Italian politician Matteo Salvini welcomed a closely-watched European Commission decision to recognise gas and nuclear as green sources of power. The former Italian deputy prime minister tweeted: “Even the EU Commission gives the green light to clean and safe nuclear power as the energy of the future, now it’s our turn!”
French MEP Dominique Bilde, replied with: “Bravo Matteo Salvini! We need nuclear energy!”
EU Trade Commissioner Valdis Dombrovskis told a press conference on Wednesday: “For the energy mix of the future we need more renewables, but also stable sources and the Commission will adopt a taxonomy that also covers nuclear and gas.”
A list of environmentally sustainable economic activities, the taxonomy aims to direct investment towards green projects as the EU works towards meeting 2030 climate and energy targets.
Mr Dombrovskis added: “We do not have a concrete date for the Commission’s proposal, but it will be done in the near future without delay.”
France and Italy have pushed for gas and nuclear to be included in the taxonomy and hailed his words as a significant victory.
But Greenpeace Belgium campaigners compared giving the energy sources a green label to crashing a meteorite into Europe’s Green Deal.
Activists installed a four-metre high “Taxonosaurus Rex” made of scrap metal outside EU buildings in protest.
Mr Dombrovskis’ comments come after pressure from French and Italian politicians with President Emmanuel Macron keen to ensure France’s energy independence.
Vincenzo Amendola, Italy’s Undersecretary to the Presidency of the Council of Ministers with responsibility for European Affairs, said each country has to make certain choices to achieve 2030 and 2050 climate goals.
He added: “For some countries like ours, gas in the transition is important, for other countries there are other critical elements that are stressed.”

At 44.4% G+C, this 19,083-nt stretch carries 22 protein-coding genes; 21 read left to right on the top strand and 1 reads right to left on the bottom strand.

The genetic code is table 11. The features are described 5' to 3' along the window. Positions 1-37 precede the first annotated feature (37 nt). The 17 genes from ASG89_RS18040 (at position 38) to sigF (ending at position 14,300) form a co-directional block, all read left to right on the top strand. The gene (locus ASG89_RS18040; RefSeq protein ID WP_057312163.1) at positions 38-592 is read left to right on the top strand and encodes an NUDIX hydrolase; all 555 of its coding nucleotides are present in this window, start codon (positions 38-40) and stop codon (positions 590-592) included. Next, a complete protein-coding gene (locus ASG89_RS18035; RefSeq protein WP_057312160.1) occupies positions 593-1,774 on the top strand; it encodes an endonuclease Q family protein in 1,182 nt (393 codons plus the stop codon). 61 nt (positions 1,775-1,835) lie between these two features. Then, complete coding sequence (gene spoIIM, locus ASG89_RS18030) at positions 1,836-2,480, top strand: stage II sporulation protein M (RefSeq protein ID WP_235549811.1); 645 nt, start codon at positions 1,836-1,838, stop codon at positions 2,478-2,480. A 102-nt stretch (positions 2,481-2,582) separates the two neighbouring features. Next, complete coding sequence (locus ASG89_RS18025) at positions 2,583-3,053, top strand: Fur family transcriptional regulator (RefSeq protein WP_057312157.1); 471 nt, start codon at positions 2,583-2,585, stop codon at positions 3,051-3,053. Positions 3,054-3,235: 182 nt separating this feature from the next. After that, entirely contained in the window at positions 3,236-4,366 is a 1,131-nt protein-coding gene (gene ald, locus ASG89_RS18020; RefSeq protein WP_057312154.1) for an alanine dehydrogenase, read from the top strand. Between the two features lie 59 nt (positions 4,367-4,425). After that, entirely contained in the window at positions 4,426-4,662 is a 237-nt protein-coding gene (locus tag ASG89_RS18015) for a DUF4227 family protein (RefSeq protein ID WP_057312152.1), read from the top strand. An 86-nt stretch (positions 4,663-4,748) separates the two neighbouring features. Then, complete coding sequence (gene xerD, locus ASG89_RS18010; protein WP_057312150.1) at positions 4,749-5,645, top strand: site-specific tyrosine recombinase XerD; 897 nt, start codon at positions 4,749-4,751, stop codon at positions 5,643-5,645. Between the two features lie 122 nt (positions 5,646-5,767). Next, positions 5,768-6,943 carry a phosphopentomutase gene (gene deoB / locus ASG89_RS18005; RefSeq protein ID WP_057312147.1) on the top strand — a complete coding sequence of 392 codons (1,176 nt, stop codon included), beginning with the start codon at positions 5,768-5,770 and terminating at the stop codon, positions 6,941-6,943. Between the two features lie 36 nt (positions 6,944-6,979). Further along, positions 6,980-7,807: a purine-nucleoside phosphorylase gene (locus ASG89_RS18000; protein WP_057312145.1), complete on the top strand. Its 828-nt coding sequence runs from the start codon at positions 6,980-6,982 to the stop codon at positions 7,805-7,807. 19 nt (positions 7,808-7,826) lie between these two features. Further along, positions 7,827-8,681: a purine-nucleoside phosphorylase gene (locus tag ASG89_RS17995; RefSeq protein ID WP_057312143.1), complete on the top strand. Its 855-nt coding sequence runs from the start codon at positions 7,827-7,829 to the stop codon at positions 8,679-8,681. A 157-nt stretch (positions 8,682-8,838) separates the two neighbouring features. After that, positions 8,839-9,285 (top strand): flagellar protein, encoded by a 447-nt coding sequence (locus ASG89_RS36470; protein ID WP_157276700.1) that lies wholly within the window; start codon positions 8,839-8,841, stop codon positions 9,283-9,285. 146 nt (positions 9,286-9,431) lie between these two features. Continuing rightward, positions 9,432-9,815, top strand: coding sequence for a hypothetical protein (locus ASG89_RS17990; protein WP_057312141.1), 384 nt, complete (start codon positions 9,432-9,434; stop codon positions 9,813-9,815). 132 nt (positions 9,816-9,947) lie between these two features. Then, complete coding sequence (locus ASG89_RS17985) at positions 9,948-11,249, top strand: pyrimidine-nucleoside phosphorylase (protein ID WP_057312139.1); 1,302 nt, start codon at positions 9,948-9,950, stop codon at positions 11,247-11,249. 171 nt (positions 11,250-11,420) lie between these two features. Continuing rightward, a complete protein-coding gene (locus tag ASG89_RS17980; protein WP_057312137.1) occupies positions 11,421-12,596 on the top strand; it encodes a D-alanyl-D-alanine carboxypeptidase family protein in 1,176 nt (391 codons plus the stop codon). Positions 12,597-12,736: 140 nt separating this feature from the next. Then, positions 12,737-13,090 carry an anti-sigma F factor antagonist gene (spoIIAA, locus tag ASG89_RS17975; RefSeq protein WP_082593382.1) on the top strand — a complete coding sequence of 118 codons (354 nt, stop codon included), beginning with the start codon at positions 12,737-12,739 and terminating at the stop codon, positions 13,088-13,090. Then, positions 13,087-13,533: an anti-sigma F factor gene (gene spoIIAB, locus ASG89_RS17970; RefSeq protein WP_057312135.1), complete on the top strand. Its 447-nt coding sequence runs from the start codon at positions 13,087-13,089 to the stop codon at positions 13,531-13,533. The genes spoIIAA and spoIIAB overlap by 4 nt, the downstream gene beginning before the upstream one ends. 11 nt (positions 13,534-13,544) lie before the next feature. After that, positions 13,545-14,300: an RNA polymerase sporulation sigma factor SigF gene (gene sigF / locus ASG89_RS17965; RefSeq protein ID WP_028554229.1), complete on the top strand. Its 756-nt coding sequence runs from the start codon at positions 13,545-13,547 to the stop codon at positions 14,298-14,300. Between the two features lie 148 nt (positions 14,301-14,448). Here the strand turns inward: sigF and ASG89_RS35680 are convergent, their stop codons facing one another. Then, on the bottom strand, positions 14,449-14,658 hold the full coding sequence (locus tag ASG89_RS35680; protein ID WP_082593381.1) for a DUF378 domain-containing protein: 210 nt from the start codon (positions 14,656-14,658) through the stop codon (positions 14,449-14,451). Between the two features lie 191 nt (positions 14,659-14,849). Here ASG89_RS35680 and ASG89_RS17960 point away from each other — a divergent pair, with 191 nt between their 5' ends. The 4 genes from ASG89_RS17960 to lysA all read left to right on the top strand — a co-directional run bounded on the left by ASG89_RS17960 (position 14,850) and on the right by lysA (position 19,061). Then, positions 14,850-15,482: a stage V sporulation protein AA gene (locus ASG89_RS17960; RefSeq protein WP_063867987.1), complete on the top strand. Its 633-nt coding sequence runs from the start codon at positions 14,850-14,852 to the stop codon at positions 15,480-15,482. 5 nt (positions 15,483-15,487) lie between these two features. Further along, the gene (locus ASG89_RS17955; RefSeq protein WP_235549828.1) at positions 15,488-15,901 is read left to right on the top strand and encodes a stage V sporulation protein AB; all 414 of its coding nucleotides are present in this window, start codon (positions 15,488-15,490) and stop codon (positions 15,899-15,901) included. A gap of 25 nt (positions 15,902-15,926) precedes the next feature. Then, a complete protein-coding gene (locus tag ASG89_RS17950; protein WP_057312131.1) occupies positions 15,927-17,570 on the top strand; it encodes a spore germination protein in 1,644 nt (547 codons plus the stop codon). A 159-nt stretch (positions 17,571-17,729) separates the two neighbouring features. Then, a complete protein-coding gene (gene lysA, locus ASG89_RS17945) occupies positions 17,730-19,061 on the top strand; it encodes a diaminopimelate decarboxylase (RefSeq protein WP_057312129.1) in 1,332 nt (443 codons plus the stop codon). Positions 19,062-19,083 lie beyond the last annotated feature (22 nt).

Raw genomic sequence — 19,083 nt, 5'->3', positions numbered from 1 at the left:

Rome further welcomed the news with Vannia Gava, a deputy of the Lega political party and Undersecretary at the Ministry of Ecological Transition, tweeting: “It is good that the EU Commission has included the latest generation of safe and clean gas and nuclear in the taxonomy.
“We need stable sources, which will protect our country from the unjustified price fluctuations that are sending businesses and citizens into crisis.”
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European energy prices soared to record highs in autumn with tight gas supplies combining with high demand as economies recovered from the COVID-19 pandemic.
The bloc has been split over how to respond to the crippling crisis.
Spain, Italy, France, Greece, Poland and Romania proposed changing EU energy price rules, but Austria, Germany, Denmark, Estonia, Finland, Ireland, Luxembourg, Latvia and the Netherlands rejected the proposal.
The latter published a joint statement arguing price increases were transitory and should not dictate a rule change.
They argued that price caps or switching to a different system of setting national power prices could discourage trade in electricity between countries and undermine incentives to add low-cost renewable energy to the mix.
French Finance Minister Bruno Le Maire said last month that price rises jeopardise the social and economic sustainability of the energy transition.
But Economy Commissioner Paolo Gentiloni told a German newspaper: “Hasty reforms in the energy markets are dangerous.
“Because of price increases, the political pressure is very high right now, but that should not lead to hasty reactions, also because the price development is probably only temporary.
“Otherwise, we run the risk of intervening with changes in a market that normally functions extremely well.”
The Commission said it would study the benefits of longer-term options and asked regulators to investigate whether EU carbon and electricity markets function properly.
Additional reporting by Maria Ortega.